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Medical Devices

Wavelight ALLEGRETTO WAVE® Eye-Q Excimer Laser - P020050/S012

This is a brief overview of information related to FDA's approval to market this product. See the links below to the Summary of Safety and Effectiveness Data (SSED) and product labeling for more complete information on this product, its indications for use, and the basis for FDA's approval.

Product Name: Wavelight ALLEGRETTO WAVE® Eye-Q Excimer Laser System
PMA Applicant:
Alcon Research, Ltd.
Address: 6201 South Freeway, Fort Worth, Texas 76134
Approval Date: September 27, 2013 
Approval Letter:

What is it? The Wavelight ALLEGRETTO WAVE® Eye-Q Excimer Laser System is an ophthalmic laser system for refractive surgery of the cornea designed to correct the vision of patients with a variety of refractive errors (nearsightedness or farsightedness with or without astigmatism) by Laser Assisted In-Situ Keratomileusis (LASIK).

How does it work? LASIK uses an excimer laser to permanently change the shape of the cornea, the clear covering of the front of the eye. A thin flap is cut from the cornea and a hinge is left at one end of this flap. The flap is folded back revealing the corneal stroma, the middle section of the cornea. Pulses from the laser remove a portion of the stroma and then the flap is replaced.

In the previous approval for Wavefront-guided LASIK (P020050/S4), the planned pattern of laser pulses was based on the degree of nearsightedness or farsightedness, which is measured by (1) assessing the natural seeing ability of the eye and (2) using wavefront (e.g., light, ultrasound) technology to map the optical imperfections of the eye. However, this approval uses different hardware (the ALLEGRO Topolyzer) and the associated software (Topography-guided Custom Ablation Treatment, or T-CAT) to plan topography-assisted LASIK treatment. Instead of using wavefront to map the eye, this device maps variations on the surface of the cornea using reflected light. This map (generated by the Allegro Topolyzer) is combined with measures of the natural seeing ability of the eye to determine the pattern of corneal tissue to be removed.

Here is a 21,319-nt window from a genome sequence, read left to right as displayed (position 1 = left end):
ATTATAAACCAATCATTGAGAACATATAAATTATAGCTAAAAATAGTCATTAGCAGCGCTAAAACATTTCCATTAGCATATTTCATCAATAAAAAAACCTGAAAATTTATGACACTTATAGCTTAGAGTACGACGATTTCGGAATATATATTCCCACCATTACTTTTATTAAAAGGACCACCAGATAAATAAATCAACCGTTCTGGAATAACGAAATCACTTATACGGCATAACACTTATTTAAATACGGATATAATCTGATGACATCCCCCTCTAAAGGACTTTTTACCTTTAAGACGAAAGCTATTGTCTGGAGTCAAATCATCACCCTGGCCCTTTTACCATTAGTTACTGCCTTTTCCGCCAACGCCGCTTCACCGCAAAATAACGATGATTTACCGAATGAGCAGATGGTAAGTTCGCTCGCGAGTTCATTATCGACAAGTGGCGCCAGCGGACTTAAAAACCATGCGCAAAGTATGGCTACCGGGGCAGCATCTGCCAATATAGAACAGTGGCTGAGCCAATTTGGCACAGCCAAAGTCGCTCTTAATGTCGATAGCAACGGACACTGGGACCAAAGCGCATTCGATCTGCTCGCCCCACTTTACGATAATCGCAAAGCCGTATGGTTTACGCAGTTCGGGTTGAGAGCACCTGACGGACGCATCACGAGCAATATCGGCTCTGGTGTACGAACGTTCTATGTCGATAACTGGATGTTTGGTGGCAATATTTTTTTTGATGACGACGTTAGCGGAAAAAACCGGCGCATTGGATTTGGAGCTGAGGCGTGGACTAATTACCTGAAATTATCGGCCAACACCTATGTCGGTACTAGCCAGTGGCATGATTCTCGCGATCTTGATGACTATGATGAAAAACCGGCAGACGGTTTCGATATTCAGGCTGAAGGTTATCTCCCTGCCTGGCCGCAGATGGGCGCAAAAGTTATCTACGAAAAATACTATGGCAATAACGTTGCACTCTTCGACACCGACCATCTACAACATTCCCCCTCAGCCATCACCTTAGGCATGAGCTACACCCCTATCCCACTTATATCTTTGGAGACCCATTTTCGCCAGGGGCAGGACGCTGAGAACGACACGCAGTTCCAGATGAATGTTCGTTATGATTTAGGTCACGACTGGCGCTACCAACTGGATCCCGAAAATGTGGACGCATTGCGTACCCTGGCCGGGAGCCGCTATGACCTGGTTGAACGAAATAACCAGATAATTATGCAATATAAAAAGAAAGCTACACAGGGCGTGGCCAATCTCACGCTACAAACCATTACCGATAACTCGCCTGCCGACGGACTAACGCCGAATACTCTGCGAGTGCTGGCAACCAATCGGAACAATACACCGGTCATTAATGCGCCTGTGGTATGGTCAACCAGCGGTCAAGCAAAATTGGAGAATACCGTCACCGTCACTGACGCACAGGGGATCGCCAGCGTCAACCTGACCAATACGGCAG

When is it used? This particular device may be used in cases where there are minor variations in the cornea that may not be captured when mapping eye anatomy or when only measuring the natural seeing ability of the eye.

The ALLEGRETTO WAVE® EYE-Q laser system is approved for use in performing Topography-guided LASIK treatments in patients who have nearsightedness with or without astigmatism. You would be a good candidate for Topography-guided LASIK if you are 18 years of age or older and your vision is:

  • Up to - 8.0 diopters of nearsightedness, or
  • Up to -3.0 diopters of astigmatism, or
  • Up to -9.0 diopters nearsightedness with astigmatism; and,
  • The amount of nearsightedness with or without astigmatism in your eye did not change by more than 0.5 diopters during the year before your preoperative examination.

What will it accomplish? Even if nearsightedness or farsightedness (with or without astigmatism) is properly corrected, there still may be optical irregularities that can reduce the quality of vision, such as halos and glare. Irregularities in the cornea or in the lens inside the eye may cause distortions in your vision. Wavefront-guided LASIK provides treatment based on irregularities of the whole eye and can leave the cornea more irregular, or “bumpy” than it was before the treatment. Topography-guided LASIK creates a smooth corneal surface and further reduces these irregularities.

When should it not be used? You should NOT have LASIK if any of the conditions below apply. In these cases, the risk of LASIK is greater than the benefit. Therefore LASIK should not be used in:

  • Patients with severe dry eye.
  • Patients with recurrent corneal erosion.
  • Patients with advanced glaucoma.
  • Patients with collagen vascular, autoimmune or immunodeficiency diseases.
  • Pregnant or nursing women.
  • Patients with eyes that have a calculated residual stromal bed thickness that is less than 250 microns.
  • Patients with thin and cone-shaped bulging of the cornea (keratoconus), suspected keratoconus, or unstable or irregular central keratometry readings.
  • Patients with uncontrolled diabetes.
  • Patients with thin corneas or eyes for which preoperative measurement, which contain certain information about irregularities for eye alignment, cannot be obtained.

Additional information (including warnings, precautions, and adverse events): Summary of Safety and Effectiveness Data (SSED) and labeling are available online.

Other Resources:

Page Last Updated: 01/13/2015
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